What’s certainly required is some new thinking about how we sustain the open web – Douglas Rushkoff is right to say we need to scour the recent past to think of new, less controllable, more resilient web structures.  I’ll continue to write for the Huff Post, knowing that the person with the real power in the situation is me, the blogger. And the point is to invest in the health of the host, not worry about the latest parasite.”

Here at Bella we are still waiting for BigMediaInc to swoop down and offer us gazillions for our scribblings, until then, nobody owns us… 

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  1. Vronsky says:

    I see Mr Kane is as impenetrable as ever.

    I shed no tears for Huffington – it was awfully careful where it went, so it never went very far.

  2. bellacaledonia says:

    Not sure if I’d agree with Pat’s logic on this one. What Huffington Post once had, and made it special, has now gone. I suspect their readership will rapidly plummet from the 25 million figure per month. They’ll go the way of Napster or Pirate Bay once the cheque has been cashed. A footprint in the history of information flow.

    This was an AOL wrecking ball. Incorporate the competitors in order to silence or destroy them. But the internet is fluid. Readers will move elsewhere, set up new loci of citizen journalism, and learn from this betrayal. And, anyway, why would anyone want to work for AOL for free?

    Corporations think everyone has a price tag but there’s more important things in life than enriching yourself at other people’s expense.


    1. R Bell says:

      “They’ll go the way of Napster or Pirate Bay once the cheque has been cashed” – Or even Youtube.

  3. milgram says:

    I’d love to be rich enough to write for no payment and not be bothered about enriching corporation X.

    The media is not like the Free Software movement, you can’t “fork” work taken over by a corporation that’s no longer serving the community (i.e. OpenOffice / LibreOffice). It’s about mindshare and if you aren’t building a free environment, you’re reinforcing the unfree status quo.

    1. bellacaledonia says:

      Milgram its a fair point, we all need an income, even writers.

      But if you look at Joan McAlpine, Rob Edwards, Joyce McMillan, Iain Macwhirter, Ian Bell, Pat Kane, George Monbiot or countless others you see writers who straddle old and new (or paid and unpaid) media. The real issue of Huffington was that its political content was getting dilluted anyway.

      Just as the internet created a different sales structure for online music it also created a boom in live performance, that for me is the relationship between writing and blogging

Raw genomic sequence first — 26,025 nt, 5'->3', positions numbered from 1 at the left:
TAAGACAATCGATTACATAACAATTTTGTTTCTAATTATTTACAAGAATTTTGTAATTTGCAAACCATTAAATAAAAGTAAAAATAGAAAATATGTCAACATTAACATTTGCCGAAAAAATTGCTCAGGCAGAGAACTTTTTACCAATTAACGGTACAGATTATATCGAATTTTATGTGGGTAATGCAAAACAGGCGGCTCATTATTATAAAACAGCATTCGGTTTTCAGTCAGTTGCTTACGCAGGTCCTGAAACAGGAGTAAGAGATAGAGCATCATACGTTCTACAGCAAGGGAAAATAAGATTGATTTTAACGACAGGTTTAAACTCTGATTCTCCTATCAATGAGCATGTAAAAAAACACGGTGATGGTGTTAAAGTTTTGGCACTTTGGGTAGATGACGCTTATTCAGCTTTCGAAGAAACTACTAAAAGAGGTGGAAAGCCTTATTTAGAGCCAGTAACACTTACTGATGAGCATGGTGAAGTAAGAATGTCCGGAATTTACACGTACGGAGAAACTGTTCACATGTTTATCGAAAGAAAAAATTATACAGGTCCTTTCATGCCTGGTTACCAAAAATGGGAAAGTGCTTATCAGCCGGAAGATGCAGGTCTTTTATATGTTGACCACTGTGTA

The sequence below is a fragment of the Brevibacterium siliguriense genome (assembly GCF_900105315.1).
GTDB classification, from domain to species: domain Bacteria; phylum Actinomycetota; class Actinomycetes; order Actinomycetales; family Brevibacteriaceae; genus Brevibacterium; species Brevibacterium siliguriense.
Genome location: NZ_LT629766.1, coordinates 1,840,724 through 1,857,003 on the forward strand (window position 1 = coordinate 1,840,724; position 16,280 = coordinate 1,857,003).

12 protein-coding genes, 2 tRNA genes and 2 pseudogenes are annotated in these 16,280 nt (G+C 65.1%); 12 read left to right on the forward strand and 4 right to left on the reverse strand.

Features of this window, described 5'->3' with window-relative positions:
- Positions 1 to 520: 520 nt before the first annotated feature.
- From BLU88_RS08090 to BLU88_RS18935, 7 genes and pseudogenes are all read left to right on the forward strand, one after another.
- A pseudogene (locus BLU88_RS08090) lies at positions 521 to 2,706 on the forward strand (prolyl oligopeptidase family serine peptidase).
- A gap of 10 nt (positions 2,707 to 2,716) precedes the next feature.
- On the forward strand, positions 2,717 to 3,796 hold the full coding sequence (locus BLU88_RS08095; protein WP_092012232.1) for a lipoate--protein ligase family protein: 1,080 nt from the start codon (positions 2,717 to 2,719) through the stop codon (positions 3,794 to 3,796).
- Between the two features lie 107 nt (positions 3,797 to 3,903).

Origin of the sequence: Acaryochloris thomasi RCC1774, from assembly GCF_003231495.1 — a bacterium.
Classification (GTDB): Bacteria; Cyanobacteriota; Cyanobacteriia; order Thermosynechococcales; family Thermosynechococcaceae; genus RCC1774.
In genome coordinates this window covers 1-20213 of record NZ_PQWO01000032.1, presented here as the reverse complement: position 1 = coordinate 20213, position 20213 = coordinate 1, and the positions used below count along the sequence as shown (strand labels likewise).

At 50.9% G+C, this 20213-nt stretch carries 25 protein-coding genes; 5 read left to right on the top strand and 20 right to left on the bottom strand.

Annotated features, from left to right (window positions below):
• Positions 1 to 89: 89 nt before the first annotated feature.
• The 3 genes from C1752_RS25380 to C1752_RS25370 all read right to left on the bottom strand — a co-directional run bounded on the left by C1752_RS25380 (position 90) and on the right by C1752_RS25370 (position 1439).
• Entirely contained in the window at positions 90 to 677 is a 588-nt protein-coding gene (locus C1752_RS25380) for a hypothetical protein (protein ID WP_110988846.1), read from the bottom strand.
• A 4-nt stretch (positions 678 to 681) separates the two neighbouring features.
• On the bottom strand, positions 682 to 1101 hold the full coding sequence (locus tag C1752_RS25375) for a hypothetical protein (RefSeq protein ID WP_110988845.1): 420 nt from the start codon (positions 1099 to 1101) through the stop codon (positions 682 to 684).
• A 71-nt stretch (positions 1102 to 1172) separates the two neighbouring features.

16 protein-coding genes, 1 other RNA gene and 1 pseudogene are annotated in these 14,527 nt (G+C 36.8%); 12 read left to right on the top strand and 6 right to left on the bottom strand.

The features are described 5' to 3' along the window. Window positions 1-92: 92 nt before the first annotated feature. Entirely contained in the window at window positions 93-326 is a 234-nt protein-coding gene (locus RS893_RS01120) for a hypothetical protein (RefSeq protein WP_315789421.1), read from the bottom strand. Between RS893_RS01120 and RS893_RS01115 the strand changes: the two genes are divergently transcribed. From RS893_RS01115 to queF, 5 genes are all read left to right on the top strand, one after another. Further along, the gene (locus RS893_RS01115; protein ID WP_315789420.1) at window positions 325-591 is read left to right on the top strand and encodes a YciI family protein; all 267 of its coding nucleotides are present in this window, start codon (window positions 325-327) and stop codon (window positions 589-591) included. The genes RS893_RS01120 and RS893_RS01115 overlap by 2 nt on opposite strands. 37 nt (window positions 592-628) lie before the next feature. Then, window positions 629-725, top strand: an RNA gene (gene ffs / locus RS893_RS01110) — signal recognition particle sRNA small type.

1. milgram says:

        I’ve never read the HP (so can’t speak to its politics). I don’t have any issue with folk writing for free. Writers write, and they benefit from it through exposure, practice, whatever.

        But there’s (perceived) value in the aggregation, in the “community” around a site. That rightly belongs to that community (including the writer), not an individual or a corporation. 21st century surplus value extracted from the writer/worker and bored office workers in their lunch break.(*)

        So when something like this happens, part of me is pleased that the illusion of friendly new “social” media businesses gets weakened. But mostly I can’t think why someone would write for free for people that can afford to pay you. (To follow yr music analogy, that makes the writer an X Factor contestant; receives lots of attention while the material reward goes to Simon Cowell.)

        [(*) which is why I don’t hardly comment on newspapers’ websites]

  4. R Bell says:

    I’ve always found the American notion of “left wing” an odd one. Come to think of it the British idea of “left” is odd too.

    A lot of the American left seems to be retarded. Not in the un-p.c. American slang sense of “stupid”, but in the sense that most of the genuine left in the USA seems not to have gone very far since WWII, and has completely alienated a lot of the American working class. (There are some honorable exceptions in the ’60s and ’70s, but even some of these are borderline examples.) Maybe I’m just seeing the tip of the iceberg, but it looks more like a lettuce than a floating glacier from here.

    As for American “liberalism”, this notion deserves an article on Bella to itself. “Liberalism” in the American sense seems to be spreading like a virus in the UK, thanks partly to the influence of the Guardian. Some folk are under the delusion that it is left-wing.